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1.

Neurofibromatosis, type 2

Neurofibromatosis 2 (NF2) is characterized by bilateral vestibular schwannomas with associated symptoms of tinnitus, hearing loss, and balance dysfunction. The average age of onset is 18 to 24 years. Almost all affected individuals develop bilateral vestibular schwannomas by age 30 years. Affected individuals may also develop schwannomas of other cranial and peripheral nerves, meningiomas, ependymomas, and, very rarely, astrocytomas. Because NF2 is considered an adult-onset disease, it may be underrecognized in children, in whom skin tumors and ocular findings (retinal hamartoma, thickened optic nerves, cortical wedge cataracts, third cranial nerve palsy) may be the first manifestations. Mononeuropathy that occurs in childhood is an increasingly recognized finding; it frequently presents as a persistent facial palsy or hand/foot drop. [from GeneReviews]

MedGen UID:
18014
Concept ID:
C0027832
Neoplastic Process
2.

Von Hippel-Lindau syndrome

Von Hippel-Lindau (VHL) syndrome is characterized by hemangioblastomas of the brain, spinal cord, and retina; renal cysts and clear cell renal cell carcinoma; pheochromocytoma, pancreatic cysts, and neuroendocrine tumors; endolymphatic sac tumors; and epididymal and broad ligament cysts. Cerebellar hemangioblastomas may be associated with headache, vomiting, gait disturbances, or ataxia. Spinal hemangioblastomas and related syrinx usually present with pain. Sensory and motor loss may develop with cord compression. Retinal hemangioblastomas may be the initial manifestation of VHL syndrome and can cause vision loss. Renal cell carcinoma occurs in about 70% of individuals with VHL and is the leading cause of mortality. Pheochromocytomas can be asymptomatic but may cause sustained or episodic hypertension. Pancreatic lesions often remain asymptomatic and rarely cause endocrine or exocrine insufficiency. Endolymphatic sac tumors can cause hearing loss of varying severity, which can be a presenting symptom. Cystadenomas of the epididymis are relatively common. They rarely cause problems, unless bilateral, in which case they may result in infertility. [from GeneReviews]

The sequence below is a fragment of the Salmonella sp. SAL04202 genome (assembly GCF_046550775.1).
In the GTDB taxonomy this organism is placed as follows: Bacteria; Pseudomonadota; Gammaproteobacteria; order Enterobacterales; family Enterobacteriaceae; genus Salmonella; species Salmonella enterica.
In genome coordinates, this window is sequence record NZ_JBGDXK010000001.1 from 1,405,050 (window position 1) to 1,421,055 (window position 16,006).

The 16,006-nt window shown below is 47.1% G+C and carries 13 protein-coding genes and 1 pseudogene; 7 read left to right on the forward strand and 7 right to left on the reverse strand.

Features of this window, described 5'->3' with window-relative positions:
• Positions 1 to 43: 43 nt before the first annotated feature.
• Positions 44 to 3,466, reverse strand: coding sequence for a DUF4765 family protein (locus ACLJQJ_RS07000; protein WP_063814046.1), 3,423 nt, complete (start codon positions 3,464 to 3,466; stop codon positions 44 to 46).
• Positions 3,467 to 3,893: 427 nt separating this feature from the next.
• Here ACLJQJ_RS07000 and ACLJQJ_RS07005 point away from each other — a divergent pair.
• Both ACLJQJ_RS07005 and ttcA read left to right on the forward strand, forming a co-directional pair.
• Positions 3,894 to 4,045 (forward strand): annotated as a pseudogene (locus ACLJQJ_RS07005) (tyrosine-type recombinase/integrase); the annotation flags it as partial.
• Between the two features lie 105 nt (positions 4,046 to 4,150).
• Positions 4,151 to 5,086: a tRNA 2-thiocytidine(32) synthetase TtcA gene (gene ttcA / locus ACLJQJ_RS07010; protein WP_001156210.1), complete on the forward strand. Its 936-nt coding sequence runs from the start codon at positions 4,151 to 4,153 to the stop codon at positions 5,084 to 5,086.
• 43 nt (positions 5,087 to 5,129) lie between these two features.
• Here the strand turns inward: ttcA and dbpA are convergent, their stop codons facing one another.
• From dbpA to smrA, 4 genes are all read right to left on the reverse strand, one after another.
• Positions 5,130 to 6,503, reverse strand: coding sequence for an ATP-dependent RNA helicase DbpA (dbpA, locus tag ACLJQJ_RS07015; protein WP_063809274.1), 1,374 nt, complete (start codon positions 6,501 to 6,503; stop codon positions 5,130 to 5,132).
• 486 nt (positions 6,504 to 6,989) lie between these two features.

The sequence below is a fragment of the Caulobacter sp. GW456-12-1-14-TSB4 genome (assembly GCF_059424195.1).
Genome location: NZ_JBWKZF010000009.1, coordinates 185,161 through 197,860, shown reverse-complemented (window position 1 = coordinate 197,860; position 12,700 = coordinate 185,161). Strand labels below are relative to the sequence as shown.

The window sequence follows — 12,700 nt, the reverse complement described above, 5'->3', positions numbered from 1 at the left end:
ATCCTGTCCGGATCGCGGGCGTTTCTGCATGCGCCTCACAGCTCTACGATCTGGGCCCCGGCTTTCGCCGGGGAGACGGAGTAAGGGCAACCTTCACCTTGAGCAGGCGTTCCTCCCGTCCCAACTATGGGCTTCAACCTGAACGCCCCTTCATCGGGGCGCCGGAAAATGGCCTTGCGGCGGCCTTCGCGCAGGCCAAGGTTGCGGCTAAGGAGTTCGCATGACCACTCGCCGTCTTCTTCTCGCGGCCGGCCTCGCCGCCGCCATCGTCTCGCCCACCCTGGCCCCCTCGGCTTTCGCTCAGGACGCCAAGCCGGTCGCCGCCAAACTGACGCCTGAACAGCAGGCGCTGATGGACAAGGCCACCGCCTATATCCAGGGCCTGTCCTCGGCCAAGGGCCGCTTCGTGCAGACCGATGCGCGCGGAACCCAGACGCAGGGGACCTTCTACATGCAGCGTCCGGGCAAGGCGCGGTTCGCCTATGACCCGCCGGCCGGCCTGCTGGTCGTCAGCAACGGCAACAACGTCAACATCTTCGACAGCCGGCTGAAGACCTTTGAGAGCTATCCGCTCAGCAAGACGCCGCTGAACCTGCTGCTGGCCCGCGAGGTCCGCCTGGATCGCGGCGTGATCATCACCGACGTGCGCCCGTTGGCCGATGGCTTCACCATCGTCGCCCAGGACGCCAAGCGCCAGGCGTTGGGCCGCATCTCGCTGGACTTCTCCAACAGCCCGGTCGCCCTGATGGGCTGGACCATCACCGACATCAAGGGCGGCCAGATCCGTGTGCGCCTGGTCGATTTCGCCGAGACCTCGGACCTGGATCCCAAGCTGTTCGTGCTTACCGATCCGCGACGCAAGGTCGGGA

MedGen UID:
42458
Concept ID:
C0019562
Disease or Syndrome
3.

Spinocerebellar ataxia type 6